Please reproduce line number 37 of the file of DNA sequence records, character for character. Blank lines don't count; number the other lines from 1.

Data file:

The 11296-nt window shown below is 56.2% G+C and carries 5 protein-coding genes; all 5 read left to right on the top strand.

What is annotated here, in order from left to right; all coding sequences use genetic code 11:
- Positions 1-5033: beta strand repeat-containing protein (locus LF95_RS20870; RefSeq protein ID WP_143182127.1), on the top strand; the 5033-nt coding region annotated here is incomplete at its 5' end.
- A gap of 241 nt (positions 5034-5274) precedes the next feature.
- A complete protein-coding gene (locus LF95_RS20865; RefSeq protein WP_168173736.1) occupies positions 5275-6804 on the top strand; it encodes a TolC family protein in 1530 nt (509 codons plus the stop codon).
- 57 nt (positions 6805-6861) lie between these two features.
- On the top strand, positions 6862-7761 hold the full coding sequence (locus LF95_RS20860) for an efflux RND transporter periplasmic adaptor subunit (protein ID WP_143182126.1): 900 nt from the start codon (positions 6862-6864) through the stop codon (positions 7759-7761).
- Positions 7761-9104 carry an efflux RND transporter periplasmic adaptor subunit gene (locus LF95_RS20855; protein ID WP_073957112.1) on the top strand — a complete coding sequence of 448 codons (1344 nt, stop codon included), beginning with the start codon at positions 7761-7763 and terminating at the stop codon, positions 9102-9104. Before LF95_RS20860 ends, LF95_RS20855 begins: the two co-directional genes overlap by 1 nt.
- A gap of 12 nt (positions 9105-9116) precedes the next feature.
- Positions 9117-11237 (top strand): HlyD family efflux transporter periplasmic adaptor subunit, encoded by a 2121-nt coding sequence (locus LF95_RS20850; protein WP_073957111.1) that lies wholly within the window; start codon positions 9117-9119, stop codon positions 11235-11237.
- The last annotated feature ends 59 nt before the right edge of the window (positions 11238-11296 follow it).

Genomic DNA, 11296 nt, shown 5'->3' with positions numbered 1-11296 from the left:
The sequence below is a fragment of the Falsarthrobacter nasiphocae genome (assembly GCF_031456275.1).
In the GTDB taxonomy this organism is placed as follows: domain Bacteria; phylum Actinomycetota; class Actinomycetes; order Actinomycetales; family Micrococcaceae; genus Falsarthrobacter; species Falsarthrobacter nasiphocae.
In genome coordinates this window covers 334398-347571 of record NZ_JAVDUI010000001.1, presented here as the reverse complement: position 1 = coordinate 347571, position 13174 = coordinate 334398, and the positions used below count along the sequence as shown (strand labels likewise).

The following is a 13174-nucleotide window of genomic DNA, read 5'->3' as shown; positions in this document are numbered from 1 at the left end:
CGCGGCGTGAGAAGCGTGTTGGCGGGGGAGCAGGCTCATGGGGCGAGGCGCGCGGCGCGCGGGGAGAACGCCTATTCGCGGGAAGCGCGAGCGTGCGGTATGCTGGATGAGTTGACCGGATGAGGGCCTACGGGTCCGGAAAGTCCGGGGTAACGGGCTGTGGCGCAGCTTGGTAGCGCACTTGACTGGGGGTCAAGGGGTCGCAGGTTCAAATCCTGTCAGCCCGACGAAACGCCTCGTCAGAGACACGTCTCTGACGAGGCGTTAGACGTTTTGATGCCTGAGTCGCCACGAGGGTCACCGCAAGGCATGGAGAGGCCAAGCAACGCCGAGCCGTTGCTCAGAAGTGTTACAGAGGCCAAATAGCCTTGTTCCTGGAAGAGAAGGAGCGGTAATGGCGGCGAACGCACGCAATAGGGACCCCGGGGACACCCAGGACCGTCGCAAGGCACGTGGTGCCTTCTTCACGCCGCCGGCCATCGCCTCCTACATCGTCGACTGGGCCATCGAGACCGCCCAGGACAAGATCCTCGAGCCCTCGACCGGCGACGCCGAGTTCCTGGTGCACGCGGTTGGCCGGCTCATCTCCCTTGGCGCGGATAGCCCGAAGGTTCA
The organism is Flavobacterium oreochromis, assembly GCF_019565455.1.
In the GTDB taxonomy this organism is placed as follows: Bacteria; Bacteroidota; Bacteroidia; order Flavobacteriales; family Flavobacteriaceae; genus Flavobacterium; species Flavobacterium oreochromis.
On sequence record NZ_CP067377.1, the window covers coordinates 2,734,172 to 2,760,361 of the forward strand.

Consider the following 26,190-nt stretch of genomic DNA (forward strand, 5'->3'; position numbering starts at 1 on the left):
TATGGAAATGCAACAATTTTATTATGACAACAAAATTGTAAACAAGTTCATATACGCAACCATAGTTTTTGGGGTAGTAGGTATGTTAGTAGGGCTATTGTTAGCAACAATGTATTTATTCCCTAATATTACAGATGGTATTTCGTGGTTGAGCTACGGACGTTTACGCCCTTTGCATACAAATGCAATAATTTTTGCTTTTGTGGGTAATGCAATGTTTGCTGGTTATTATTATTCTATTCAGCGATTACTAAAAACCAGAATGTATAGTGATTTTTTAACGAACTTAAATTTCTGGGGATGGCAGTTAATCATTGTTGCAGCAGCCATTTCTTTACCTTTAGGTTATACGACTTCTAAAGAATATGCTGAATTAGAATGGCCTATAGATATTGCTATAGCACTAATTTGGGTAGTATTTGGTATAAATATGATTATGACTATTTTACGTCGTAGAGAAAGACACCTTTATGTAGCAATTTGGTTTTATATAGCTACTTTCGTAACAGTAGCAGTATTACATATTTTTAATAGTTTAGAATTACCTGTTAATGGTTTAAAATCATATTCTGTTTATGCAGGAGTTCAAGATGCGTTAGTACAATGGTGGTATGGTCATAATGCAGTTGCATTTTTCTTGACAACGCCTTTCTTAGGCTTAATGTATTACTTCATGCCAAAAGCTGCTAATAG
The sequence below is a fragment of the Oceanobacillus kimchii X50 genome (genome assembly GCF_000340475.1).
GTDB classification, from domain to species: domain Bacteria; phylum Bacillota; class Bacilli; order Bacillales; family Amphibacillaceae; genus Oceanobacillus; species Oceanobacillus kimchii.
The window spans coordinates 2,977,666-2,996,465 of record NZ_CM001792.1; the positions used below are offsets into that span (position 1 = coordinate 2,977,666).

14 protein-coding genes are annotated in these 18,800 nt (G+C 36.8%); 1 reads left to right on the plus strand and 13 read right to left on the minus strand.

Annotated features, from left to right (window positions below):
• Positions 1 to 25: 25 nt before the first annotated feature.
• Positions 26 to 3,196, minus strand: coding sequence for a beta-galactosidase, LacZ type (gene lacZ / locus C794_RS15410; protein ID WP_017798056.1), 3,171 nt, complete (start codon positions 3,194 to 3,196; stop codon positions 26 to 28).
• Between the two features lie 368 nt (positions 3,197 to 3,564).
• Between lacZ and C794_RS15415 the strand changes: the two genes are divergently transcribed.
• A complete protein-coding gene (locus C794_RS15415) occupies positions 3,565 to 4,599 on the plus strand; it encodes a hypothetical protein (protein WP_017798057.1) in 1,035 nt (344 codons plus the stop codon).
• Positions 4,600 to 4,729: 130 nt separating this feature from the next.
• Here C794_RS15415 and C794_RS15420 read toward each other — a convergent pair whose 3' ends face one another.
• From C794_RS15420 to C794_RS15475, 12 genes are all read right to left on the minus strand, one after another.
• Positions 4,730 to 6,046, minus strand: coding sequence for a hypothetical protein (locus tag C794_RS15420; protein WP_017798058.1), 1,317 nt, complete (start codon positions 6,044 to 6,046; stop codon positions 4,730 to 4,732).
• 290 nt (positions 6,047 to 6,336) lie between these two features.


• 290 nt (positions 6,047 to 6,336) lie between these two features.